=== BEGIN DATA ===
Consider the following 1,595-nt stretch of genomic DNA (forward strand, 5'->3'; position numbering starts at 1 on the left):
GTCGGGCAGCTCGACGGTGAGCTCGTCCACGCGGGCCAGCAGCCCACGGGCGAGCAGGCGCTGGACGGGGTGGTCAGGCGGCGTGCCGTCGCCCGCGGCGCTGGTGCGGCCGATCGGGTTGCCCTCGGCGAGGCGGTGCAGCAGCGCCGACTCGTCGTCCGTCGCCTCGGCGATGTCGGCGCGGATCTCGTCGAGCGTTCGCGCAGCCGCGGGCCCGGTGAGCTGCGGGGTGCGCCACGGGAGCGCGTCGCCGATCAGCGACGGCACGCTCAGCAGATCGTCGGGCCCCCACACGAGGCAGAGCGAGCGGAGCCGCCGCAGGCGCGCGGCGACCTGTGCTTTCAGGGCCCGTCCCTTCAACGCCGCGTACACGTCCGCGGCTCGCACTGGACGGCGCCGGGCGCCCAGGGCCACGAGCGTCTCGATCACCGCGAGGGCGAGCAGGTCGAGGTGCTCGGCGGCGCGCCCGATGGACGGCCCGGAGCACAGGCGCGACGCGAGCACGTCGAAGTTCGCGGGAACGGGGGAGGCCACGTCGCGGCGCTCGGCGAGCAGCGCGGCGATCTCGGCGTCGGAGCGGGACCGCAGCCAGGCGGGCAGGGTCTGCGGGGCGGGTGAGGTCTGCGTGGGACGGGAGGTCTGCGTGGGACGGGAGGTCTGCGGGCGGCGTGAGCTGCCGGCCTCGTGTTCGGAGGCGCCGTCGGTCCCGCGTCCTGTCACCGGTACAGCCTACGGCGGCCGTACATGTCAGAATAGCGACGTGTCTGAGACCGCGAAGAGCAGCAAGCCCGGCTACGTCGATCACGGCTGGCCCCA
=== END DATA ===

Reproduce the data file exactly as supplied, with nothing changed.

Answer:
Consider the following 1,595-nt stretch of genomic DNA (forward strand, 5'->3'; position numbering starts at 1 on the left):
GTCGGGCAGCTCGACGGTGAGCTCGTCCACGCGGGCCAGCAGCCCACGGGCGAGCAGGCGCTGGACGGGGTGGTCAGGCGGCGTGCCGTCGCCCGCGGCGCTGGTGCGGCCGATCGGGTTGCCCTCGGCGAGGCGGTGCAGCAGCGCCGACTCGTCGTCCGTCGCCTCGGCGATGTCGGCGCGGATCTCGTCGAGCGTTCGCGCAGCCGCGGGCCCGGTGAGCTGCGGGGTGCGCCACGGGAGCGCGTCGCCGATCAGCGACGGCACGCTCAGCAGATCGTCGGGCCCCCACACGAGGCAGAGCGAGCGGAGCCGCCGCAGGCGCGCGGCGACCTGTGCTTTCAGGGCCCGTCCCTTCAACGCCGCGTACACGTCCGCGGCTCGCACTGGACGGCGCCGGGCGCCCAGGGCCACGAGCGTCTCGATCACCGCGAGGGCGAGCAGGTCGAGGTGCTCGGCGGCGCGCCCGATGGACGGCCCGGAGCACAGGCGCGACGCGAGCACGTCGAAGTTCGCGGGAACGGGGGAGGCCACGTCGCGGCGCTCGGCGAGCAGCGCGGCGATCTCGGCGTCGGAGCGGGACCGCAGCCAGGCGGGCAGGGTCTGCGGGGCGGGTGAGGTCTGCGTGGGACGGGAGGTCTGCGTGGGACGGGAGGTCTGCGGGCGGCGTGAGCTGCCGGCCTCGTGTTCGGAGGCGCCGTCGGTCCCGCGTCCTGTCACCGGTACAGCCTACGGCGGCCGTACATGTCAGAATAGCGACGTGTCTGAGACCGCGAAGAGCAGCAAGCCCGGCTACGTCGATCACGGCTGGCCCCA